Say one thing for Stephanie Meyer, she’s created something of a phenomenon with her Twilight series and like any good literary phenomenon it begins humbly, with a first novel written because it was simply a story the author wanted to tell. Twilight is that first novel. By this point anyone with a pulse and an eye that looks anywhere near pop culture has heard of Twilight. The movie opened with large box office receipts and perhaps due to the movie, I’ve been reading more and more online about Twilight the book.
Little of it good.
When enough people, friends and writers I respect, say a novel is bad and then detail their issues with said novel, there is generally a very good reason for it. This is usually reason enough to keep me from reading the novel, but like Harry Potter, Twilight is becoming something large and popular enough that I wanted to read it just to see what the fuss is about. Unlike Harry Potter (and the two novels are entirely unrelated except for being targeted at a younger age group and that both are popular to quite popular), I haven’t seen nearly the positive press for Twilight the Novel. But I had to know.
Here’s the basics of Twilight: Bella Swan moves from Phoenix to Falls, Washington to live with her father. Falls is a small town notable for being the rainiest town in the entire country, a fact which isn’t necessarily central to the story but helps explain the presence of vampires in Falls. A junior in high school, Bella describes herself as plain, extraordinarily clumsy, and something of an outcast. She makes some friends when she begins school, but meets a boy she is alternately frightened by and obsessed with, Edward Cullen. Edward is one of five extraordinarily beautiful and graceful kids who sit by themselves and don’t mix with the rest of the school. When Edward saves her life one morning by doing something impossible, their “romance” begins and Bella begins to learn the truth about Edward. He’s a vampire, you see.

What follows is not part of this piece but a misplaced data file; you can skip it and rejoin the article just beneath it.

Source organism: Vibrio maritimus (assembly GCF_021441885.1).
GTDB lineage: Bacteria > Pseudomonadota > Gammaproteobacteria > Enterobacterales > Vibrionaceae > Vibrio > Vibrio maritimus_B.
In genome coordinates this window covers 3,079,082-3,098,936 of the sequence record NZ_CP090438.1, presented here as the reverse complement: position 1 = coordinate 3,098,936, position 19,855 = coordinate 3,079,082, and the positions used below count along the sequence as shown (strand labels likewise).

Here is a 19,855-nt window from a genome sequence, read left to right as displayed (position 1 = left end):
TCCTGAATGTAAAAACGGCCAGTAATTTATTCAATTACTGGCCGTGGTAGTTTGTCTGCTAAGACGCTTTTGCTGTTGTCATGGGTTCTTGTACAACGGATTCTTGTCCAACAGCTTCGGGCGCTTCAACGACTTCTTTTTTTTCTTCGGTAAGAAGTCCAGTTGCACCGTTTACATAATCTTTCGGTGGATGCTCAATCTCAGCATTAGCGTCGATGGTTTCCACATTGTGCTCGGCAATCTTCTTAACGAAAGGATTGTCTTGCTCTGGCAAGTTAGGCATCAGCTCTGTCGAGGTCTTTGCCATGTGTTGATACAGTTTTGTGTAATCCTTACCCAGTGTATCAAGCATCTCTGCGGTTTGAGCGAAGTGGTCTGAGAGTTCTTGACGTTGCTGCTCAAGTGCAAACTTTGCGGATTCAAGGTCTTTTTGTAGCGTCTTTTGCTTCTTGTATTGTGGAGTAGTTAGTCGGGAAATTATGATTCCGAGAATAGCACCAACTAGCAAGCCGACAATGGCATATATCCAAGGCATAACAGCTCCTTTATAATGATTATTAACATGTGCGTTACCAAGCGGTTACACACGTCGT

The first thing I would like to address actually debunks one of the complaints I’ve heard about Twilight. A self described plain girl, a klutz and a loner, would never be so instantly popular upon arrival at a new school. She’d be the girl sitting alone at a lunch table. I understand this criticism, but I think it is wrong. In a larger school, yes, Bella might continue to be an outcast, but Falls has a small school, one which I imagine has a graduating class of somewhere in the neighborhood of 60 kids. I’m sure accurate enrollment records are available online somewhere (for the real school, not the fictional one). Bella’s reception in a small school is spot on. She’s a new face and even a potentially plain face would make new friends in the first couple of weeks very quickly. Everyone would want to know her because outside of the new kid, everyone else has been together since kindergarten or first grade. As to Bella’s appearance being plain…well, we only get that from Bella. She may be a reasonably attractive young woman who views herself as “plain” or “average”, and even then, it’s a new girl in school. A handful of guys will want to date her. That’s just the way it works in a small school.